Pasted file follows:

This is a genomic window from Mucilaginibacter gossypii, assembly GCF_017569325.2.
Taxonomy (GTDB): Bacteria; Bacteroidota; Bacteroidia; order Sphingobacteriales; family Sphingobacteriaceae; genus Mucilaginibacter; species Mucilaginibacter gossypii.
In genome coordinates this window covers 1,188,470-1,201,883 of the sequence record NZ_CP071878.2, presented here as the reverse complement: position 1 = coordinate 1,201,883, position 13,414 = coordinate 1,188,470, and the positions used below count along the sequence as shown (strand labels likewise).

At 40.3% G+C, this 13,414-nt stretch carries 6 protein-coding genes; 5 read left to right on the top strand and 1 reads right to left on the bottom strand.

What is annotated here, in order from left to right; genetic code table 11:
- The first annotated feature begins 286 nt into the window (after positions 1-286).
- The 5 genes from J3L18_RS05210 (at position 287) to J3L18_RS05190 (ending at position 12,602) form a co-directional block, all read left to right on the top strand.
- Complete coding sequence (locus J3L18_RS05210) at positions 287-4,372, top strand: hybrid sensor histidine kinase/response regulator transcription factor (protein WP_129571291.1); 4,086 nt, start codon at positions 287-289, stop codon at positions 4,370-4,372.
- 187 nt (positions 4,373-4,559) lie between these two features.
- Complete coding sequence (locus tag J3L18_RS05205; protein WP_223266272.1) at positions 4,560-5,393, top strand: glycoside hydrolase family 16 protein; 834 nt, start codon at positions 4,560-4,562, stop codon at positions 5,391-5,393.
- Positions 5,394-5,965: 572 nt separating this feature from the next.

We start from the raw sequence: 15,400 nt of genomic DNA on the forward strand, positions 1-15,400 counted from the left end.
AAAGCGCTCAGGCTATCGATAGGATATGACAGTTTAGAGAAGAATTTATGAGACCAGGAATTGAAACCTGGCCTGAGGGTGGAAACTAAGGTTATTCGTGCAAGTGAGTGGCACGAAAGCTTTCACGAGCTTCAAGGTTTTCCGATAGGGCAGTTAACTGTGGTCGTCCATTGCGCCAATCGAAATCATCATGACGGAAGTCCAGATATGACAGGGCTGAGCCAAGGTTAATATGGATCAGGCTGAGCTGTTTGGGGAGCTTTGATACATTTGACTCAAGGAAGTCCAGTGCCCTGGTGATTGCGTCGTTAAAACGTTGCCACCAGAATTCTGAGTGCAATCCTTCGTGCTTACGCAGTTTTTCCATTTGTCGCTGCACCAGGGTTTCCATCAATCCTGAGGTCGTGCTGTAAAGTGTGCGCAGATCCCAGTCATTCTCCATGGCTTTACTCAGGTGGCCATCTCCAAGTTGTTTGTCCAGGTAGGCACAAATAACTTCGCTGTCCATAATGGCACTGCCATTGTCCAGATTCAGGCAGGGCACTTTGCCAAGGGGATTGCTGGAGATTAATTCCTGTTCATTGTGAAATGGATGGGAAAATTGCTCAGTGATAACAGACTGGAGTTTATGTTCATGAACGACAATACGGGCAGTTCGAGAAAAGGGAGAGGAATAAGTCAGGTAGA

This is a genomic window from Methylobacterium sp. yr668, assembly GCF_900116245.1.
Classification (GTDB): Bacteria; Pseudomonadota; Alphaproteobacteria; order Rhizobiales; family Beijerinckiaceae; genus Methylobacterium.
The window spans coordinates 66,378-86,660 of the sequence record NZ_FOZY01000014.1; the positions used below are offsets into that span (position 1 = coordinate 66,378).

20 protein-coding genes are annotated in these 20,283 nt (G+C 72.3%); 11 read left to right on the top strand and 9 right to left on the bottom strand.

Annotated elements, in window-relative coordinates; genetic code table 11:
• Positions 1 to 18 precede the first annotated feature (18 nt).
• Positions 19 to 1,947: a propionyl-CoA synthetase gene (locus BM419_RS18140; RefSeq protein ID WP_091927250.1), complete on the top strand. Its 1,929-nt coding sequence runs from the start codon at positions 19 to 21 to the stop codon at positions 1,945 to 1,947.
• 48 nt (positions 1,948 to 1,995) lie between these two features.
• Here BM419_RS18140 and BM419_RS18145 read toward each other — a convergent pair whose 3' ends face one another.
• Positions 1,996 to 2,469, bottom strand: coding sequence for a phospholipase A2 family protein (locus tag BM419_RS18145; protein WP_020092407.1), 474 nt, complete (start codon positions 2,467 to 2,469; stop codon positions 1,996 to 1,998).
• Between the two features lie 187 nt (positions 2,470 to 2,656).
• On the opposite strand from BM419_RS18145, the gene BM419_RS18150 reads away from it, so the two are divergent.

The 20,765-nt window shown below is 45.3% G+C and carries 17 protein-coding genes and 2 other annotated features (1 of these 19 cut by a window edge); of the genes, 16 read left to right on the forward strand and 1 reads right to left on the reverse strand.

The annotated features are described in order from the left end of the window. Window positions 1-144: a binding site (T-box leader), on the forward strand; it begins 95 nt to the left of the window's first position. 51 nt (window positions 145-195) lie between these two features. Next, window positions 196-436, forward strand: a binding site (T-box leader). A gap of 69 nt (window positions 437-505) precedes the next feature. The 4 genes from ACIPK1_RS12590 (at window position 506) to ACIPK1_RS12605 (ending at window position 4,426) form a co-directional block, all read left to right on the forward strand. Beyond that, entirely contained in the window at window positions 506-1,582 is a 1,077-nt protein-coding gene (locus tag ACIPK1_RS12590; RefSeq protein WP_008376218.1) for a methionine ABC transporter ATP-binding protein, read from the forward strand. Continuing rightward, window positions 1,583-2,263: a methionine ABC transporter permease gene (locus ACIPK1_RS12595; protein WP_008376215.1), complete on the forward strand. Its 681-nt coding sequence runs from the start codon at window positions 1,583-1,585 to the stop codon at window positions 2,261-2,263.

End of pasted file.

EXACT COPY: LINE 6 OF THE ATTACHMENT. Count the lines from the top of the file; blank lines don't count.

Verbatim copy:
- The first annotated feature begins 286 nt into the window (after positions 1-286).